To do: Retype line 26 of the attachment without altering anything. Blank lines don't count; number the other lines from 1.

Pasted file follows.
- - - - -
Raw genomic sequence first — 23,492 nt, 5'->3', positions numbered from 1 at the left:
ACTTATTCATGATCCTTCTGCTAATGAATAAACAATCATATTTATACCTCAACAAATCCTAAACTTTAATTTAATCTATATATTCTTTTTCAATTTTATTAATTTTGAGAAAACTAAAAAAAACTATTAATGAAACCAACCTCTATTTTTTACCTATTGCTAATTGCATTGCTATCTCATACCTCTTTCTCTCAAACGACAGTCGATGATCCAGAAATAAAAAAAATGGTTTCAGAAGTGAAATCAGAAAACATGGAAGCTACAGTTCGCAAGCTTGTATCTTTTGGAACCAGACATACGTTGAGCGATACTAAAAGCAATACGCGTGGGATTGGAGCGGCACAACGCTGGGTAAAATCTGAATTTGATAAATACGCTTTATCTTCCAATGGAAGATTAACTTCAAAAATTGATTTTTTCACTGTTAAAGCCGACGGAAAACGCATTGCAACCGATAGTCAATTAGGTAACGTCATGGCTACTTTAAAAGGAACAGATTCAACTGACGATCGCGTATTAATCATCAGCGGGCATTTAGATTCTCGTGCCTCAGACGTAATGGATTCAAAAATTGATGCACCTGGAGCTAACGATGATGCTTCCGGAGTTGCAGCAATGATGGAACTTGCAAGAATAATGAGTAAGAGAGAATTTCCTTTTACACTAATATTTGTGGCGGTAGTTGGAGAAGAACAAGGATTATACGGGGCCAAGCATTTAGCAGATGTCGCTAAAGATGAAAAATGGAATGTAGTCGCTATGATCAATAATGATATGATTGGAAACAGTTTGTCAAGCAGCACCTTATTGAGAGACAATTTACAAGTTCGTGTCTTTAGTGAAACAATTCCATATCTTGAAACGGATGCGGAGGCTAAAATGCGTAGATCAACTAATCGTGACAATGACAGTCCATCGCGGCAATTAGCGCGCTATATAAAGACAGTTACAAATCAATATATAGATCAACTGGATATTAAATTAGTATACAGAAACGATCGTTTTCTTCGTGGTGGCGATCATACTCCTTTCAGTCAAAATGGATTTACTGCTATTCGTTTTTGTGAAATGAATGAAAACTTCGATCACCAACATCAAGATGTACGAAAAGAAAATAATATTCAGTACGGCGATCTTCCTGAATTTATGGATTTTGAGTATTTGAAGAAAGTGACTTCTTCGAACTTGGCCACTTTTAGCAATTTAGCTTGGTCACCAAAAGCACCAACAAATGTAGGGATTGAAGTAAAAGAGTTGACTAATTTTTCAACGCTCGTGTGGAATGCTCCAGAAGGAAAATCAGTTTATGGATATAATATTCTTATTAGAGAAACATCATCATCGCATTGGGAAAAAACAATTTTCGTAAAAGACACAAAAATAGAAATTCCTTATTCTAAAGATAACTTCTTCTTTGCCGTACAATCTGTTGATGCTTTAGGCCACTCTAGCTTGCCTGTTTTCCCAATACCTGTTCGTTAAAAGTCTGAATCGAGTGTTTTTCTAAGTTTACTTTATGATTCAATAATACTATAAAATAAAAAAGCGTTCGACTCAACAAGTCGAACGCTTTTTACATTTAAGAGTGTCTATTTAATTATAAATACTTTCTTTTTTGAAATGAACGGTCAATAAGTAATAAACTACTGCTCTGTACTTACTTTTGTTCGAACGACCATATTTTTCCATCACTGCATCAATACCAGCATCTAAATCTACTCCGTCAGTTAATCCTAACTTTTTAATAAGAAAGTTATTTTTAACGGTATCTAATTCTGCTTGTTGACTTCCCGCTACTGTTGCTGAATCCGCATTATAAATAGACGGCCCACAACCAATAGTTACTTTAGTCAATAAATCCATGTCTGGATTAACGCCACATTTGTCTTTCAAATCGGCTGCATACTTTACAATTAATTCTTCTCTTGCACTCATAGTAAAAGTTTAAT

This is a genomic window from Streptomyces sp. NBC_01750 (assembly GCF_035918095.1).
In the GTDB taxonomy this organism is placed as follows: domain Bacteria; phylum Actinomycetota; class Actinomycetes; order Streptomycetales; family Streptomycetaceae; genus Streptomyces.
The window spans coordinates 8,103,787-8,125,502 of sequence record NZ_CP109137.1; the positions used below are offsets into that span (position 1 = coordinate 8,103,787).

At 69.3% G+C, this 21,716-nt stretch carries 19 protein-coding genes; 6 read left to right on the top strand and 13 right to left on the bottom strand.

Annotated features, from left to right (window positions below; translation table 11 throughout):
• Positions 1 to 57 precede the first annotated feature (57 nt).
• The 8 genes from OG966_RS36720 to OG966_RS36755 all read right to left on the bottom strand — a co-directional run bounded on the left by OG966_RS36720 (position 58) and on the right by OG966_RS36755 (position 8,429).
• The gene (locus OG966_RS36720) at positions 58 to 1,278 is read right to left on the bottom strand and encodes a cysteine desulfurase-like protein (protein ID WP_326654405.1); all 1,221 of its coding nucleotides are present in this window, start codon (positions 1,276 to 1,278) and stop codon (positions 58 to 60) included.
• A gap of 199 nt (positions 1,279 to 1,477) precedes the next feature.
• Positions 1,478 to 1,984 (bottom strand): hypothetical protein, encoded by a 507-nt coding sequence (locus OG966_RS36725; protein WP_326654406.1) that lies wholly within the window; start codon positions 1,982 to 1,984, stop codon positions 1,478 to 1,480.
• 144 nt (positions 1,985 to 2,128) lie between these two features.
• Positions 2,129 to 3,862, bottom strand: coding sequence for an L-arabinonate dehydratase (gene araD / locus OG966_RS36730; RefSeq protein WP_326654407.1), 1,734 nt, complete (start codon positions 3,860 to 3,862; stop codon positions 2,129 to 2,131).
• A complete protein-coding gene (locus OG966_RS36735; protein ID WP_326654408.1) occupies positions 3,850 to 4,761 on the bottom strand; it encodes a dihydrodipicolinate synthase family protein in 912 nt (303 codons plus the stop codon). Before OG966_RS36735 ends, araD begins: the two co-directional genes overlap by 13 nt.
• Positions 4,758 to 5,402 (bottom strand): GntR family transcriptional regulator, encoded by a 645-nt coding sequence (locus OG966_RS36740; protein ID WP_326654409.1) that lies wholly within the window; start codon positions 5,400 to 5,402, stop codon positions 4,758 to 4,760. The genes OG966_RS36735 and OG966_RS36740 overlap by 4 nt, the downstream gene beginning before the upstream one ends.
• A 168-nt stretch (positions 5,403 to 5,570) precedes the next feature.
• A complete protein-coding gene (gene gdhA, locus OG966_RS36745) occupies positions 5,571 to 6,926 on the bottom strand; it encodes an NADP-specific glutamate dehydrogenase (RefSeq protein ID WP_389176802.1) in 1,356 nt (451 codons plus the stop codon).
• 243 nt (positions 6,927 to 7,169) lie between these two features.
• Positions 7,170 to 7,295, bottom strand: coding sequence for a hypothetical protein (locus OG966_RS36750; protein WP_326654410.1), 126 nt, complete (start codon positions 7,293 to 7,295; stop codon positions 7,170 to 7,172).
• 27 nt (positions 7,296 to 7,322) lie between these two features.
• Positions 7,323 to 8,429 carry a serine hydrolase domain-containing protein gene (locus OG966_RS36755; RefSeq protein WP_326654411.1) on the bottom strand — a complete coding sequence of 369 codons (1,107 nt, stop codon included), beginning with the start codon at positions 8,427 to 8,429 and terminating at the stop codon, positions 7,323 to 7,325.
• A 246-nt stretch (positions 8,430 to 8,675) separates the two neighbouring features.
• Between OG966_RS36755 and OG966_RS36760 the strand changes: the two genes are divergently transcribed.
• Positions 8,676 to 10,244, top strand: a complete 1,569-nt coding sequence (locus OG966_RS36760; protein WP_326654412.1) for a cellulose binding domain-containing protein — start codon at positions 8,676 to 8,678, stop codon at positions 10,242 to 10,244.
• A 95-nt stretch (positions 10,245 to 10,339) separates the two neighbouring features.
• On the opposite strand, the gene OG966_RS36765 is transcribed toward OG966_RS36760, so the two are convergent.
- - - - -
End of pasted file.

• A 95-nt stretch (positions 10,245 to 10,339) separates the two neighbouring features.